In my years working in the struggle for LGBT equality, one thing I always sensed about our ideological opponents was that their use of the term “pro-family” to refer to their movement was basically meaningless — pablum that sounds good in their echo chamber, but means little to the rest of the world. Because, really, everyone is “pro-family,” right, at least on a theoretical level? When I was younger, I had a bumper sticker that said “Focus On Your Own Damn Family,” referring to the monolith known as Focus On The Family. Liberals and LGBT rights supporters have always responded to this terminology by pointing out that all families are different, that LGBT people have families too, and that any true movement claiming to support the “family” would take this into account. But the religious right, “pro-family” movement does not.
1. They don’t care about families with gay kids, except to push parents toward programs that purport to “change” their kids. For those with gay kids already grown and out of the house, they drive a wedge between the son or daughter living authentically and the parents who cling to an anti-gay ideology.
2. They don’t care about the children in families led by gay couples, even though study after study has shown that kids do best in homes led by two loving parents (regardless of gender), and they won’t fight for the stability that allowing same-gender parents to marry gives to those kids.
3. For all their misplaced activism against women who have abortions — because the idea that they actually care about unborn children is a smokescreen — they offer little support for women who give birth to unplanned children, many of whom struggle financially to provide.
And so on. “Pro-family,” they are not, unless it looks exactly like their ideal conception of what a family should be. We see this again and again. We see it in a story making the rounds this week, about a straight married couple who are being attacked by the American Family Association, led by Bryan Fischer, because the husband is a trans male. Even though he had fully transitioned before he married his wife, that didn’t stop “Robby,” the wife’s cousin, from running into Bryan Fischer’s arms, publicly maligning his own family for the sake of the conservative Christian idea of The Family:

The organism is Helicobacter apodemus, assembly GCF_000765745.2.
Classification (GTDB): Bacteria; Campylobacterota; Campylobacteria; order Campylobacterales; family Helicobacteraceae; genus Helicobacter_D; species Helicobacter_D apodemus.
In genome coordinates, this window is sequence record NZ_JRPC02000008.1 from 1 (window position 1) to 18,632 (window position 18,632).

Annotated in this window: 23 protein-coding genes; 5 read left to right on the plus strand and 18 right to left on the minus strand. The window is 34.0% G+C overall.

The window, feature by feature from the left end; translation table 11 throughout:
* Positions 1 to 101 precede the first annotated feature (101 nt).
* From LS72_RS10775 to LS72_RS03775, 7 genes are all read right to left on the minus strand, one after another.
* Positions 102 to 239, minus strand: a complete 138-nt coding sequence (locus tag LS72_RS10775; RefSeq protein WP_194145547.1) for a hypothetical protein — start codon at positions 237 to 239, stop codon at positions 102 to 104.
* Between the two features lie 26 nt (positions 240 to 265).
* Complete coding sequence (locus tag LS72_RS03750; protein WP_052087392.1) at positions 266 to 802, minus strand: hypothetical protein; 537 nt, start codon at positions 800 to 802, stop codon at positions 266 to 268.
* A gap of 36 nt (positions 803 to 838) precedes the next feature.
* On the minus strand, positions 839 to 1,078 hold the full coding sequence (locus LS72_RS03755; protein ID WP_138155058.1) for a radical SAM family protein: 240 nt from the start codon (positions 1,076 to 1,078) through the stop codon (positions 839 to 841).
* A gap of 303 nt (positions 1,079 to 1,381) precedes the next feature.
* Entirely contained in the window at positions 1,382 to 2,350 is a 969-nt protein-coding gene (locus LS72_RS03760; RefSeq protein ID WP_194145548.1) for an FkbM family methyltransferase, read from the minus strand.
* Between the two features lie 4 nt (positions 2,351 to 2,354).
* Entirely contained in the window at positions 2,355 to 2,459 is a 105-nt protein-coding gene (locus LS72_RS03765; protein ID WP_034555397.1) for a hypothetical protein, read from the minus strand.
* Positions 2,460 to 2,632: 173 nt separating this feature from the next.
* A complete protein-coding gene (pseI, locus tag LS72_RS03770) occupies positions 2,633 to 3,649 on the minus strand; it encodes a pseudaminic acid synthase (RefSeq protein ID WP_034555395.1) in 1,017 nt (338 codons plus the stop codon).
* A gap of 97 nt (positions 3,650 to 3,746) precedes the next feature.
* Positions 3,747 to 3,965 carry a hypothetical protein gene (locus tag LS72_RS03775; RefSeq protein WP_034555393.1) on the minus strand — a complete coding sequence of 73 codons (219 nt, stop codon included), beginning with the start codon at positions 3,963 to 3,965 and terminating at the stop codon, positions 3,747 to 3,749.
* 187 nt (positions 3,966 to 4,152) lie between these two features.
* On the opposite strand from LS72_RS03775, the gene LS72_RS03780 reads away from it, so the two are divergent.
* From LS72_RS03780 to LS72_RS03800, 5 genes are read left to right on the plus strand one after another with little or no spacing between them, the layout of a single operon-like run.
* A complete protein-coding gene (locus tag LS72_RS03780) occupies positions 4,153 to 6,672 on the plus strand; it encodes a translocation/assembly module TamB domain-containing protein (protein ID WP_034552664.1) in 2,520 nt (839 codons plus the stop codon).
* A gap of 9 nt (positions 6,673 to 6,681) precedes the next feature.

That sense of family and loyalty was upended completely when Robby recently ran to the American Family Association, an entity defined by the Southern Poverty Law Center as a “hate” organization, to get their help in humiliating and attacking Jessica’s marriage. Robby has never met Jessica’s husband.
Jessica and her husband, Nick, are legally married. Nick is a transgender male. A mutual friend introduced them a few years ago.
On the afternoon of September 23rd, Jessica got a private message from her cousin Robby out of the blue. It said “Jessica, I want you to know that I love you both as a person and as my family. You and I practically grew up together, and I don’t want you to think that I am angry with you. But I have to tell you that what you and Nick are doing is wrong, and I am going to be doing all that I can to challenge it. I realize this might upset you, but I have to do what is right as difficult as it is going to be.” Jessica had no idea what he meant about “challenging it”, but she was soon to find out.
That evening, Robby posted this to his Facebook wall: “Last week I learned of a same sex marriage that took place right here in the state of Mississippi. Two females, one of which is a family member of mine, applied for and was granted an official marriage license in Desoto county. One of the partners poses as a man and managed to obtain a driver’s license that legally identified her as a male. I would like to urge all Mississippians who are outraged to join me. This is a battle that has come to us and we cannot afford to lose traditional marriage”. Then he then gave the phone numbers of the attorney general, lieutenant governor and the governor. Around midnight, Jessica received another private message from a woman she had never met. “You need to see this video,” the message said. The video was her cousin Robby on a show with the AFA’s Bryan Fisher. Bryan Fisher is infamous for homophobic statements that include the encouragement of the kidnapping of children from LGBT families.
Clearly Robby is a sad Mississippi bigot who values his own willful misunderstanding of the world more than he does the cousin he “practically grew up with.” We see this in groups like PFOX, which drives wedges between parents and their LGBT children, all for the sake of the ideology of The Family. There are a million more examples.
So, is the term “pro-family” meaningless, something simply that sounds good to rigidly conservative people? Or is it a metaphor for something bigger?
Chris Mooney reports at AlterNet on the differences between left- and right-wing brains and morality and finds that there are significant scientific differences in the way the respective groups view life and politics. Mooney uses the work of researcher George Lakoff as a springboard for examining our perceptions of morality: